To make matters worse–or better, or both, I don’t know–the combat is also just a wee bit broken. You see, in addition to blades, Crom has a crossbow he can use to nail enemies from afar. It’s a bit of a chore to use, in that you have to at least be sort of facing an enemy to fire it off, but the benefit is that it never runs out of ammo. In a game that wasn’t kind of awful, you’d expect your foes to be smart enough to navigate a devious plan such as, oh, I don’t know, running around in a circle forever with only periodic moments to stop and shoot your crossbow until everyone is dead and you haven’t taken a single hit, but in Bloodforge? Oh my goodness no. Most of these guys will just keep running around in a circle right with you, letting you shoot them over and over again until they’re stunned and you can run up and deliver the final, incoherent deathblow.

I say incoherent because Bloodforge’s camera is the worst. This camera, not any of the in-game enemies, is your greatest foe in Bloodforge. It’s bad enough when you’re just running around and the camera starts bobbing back and forth behind you like it’s being held by a drunken film student, but when you’re actually trapped in one of those circular bad guy arenas that you can’t escape until everyone’s dead, just trying to keep the camera at a reasonable angle on whatever it is you’re trying to kill is a severe hassle. And I’m not just talking about using the aforementioned crossbow trick. I lost complete track of Crom in the thick of a group of monsters I was trying to stab so many times that I eventually stopped keeping count. I topped out at 23.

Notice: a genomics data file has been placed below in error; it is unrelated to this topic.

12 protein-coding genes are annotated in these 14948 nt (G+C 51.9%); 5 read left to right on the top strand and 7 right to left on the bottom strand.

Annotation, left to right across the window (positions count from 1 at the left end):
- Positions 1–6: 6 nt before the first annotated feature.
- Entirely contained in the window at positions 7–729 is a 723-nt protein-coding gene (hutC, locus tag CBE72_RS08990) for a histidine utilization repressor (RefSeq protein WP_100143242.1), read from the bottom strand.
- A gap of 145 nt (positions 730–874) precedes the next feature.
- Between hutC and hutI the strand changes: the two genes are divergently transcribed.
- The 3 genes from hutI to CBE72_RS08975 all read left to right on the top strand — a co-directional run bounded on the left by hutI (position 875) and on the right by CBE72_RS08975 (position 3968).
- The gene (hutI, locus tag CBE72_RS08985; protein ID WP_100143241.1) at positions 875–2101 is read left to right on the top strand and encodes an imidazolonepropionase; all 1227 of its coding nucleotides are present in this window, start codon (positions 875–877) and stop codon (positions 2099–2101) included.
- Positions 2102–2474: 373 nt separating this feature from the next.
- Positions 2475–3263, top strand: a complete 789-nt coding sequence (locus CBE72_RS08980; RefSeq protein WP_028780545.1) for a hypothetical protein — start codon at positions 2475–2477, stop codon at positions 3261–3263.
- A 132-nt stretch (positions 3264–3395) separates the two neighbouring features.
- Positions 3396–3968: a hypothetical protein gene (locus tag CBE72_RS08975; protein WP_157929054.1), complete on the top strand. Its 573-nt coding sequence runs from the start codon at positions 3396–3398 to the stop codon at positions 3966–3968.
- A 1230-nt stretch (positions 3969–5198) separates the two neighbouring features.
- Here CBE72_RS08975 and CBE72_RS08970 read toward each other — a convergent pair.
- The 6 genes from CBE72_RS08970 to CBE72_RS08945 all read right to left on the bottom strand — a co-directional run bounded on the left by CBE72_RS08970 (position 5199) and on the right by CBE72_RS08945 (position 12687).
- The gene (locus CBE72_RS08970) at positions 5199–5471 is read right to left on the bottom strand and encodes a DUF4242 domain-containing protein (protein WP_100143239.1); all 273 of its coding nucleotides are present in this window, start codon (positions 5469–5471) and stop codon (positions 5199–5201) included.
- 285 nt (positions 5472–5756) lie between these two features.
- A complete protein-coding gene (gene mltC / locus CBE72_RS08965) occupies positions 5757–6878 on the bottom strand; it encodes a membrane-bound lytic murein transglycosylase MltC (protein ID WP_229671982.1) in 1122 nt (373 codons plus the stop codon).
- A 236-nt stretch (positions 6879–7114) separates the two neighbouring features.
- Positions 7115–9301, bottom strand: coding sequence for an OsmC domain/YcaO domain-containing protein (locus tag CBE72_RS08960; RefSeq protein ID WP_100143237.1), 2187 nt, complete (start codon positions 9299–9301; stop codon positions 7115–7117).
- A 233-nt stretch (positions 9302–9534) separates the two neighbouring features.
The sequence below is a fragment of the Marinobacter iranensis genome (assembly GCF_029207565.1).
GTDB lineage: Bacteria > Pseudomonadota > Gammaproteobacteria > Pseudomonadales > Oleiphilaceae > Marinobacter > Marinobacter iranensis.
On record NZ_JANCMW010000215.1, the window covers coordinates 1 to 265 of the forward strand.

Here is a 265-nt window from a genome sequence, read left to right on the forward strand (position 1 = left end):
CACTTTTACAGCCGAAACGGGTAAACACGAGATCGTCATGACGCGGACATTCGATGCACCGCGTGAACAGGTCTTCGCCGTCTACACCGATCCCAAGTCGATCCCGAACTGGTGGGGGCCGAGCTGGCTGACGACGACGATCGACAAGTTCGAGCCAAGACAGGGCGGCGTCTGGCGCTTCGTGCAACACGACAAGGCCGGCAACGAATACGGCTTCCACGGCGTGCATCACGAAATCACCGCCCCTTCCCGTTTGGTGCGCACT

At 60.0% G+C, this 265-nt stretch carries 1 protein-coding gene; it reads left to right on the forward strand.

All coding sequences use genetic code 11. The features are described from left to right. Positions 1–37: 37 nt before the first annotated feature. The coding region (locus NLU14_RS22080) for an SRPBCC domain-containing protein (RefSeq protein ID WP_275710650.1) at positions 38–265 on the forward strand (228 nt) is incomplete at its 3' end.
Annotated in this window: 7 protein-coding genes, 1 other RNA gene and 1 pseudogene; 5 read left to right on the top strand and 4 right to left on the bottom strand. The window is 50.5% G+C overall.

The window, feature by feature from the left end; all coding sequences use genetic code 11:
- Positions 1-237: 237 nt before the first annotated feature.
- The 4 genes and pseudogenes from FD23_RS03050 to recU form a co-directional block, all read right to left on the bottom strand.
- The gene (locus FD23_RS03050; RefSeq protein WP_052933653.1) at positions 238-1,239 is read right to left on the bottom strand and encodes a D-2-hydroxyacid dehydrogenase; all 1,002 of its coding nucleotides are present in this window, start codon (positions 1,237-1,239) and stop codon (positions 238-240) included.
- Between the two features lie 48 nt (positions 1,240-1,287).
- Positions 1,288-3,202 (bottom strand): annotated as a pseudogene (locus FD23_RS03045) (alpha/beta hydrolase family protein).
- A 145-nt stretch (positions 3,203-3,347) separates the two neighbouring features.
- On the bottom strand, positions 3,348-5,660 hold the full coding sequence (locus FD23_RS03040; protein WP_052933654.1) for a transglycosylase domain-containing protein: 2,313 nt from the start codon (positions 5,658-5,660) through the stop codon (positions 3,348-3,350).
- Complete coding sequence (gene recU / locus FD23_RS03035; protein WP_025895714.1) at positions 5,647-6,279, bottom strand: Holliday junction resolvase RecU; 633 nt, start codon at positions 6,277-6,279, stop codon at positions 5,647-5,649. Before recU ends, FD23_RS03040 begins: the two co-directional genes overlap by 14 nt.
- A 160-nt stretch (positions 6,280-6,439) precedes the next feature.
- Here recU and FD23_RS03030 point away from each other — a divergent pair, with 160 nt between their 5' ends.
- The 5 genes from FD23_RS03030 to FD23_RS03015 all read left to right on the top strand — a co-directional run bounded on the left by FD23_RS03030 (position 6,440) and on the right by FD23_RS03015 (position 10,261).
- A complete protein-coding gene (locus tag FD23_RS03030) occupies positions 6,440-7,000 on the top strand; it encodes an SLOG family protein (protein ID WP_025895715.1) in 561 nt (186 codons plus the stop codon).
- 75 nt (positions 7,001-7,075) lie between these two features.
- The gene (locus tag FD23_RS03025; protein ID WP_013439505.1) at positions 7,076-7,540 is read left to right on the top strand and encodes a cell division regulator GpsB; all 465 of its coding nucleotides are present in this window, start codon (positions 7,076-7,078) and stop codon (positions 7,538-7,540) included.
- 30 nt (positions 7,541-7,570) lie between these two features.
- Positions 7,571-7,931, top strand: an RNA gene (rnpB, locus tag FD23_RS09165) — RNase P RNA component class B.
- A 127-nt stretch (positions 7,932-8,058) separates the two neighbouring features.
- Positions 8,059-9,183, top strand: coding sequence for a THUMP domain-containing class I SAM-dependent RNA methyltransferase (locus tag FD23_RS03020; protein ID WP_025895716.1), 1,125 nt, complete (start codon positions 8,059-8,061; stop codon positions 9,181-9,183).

While the camera can shoulder a good bit of the blame for that, Bloodforge’s monochromatic art style doesn’t do much to differentiate what’s on screen, either. Crom’s sole defining feature is an animal skull he wears as a helmet. It’s white-ish, which stands out a bit from the black and brown tatters he’s draped in. Unfortunately, it doesn’t stand out enough from the black and brown tatters every other character is draped in. When you’re surrounded by a group, it’s basically just a giant blob of black and brown with spurts of red popping up whenever something gets stabbed.

Look at the pretty color!

Even worse, you and your enemies barely stand out against the world which is, yup, you guessed it, frequently very black and/or grey. Usually each individual world will be tinged with a bit of green or blue or whatever to signify how totally different it is from the other worlds, but ultimately none of it pops. There are some decent character designs here (even if they do look ripped straight out of everything from modern Conan adaptations to Frank Miller’s 300), but the entire game’s color scheme is just too bland to make any of its halfway decent art stand out. I get that the game’s artists were probably going for a kind of bleak stylishness, but it just doesn’t work.

Look, it’s not as if God of War is some wholly original property that doesn’t crib from its own mechanical and narrative inspirations. But there’s a difference between “inspired by” and “outright stolen from.” Bloodforge falls squarely in the latter category, and to make matters worse, it can’t even craft a halfway competent action game out of the myriad things it stole from much better action games. You can cobble together all the great ideas in the world, but if you haven’t got a clue what to do with them, then all you’re going to end up with is a creatively bankrupt mess like Bloodforge.

giantbomb

Contributor: giantbomb   Posted: Apr 25, 2012 at 2:00pm
Gaming Category: Gaming News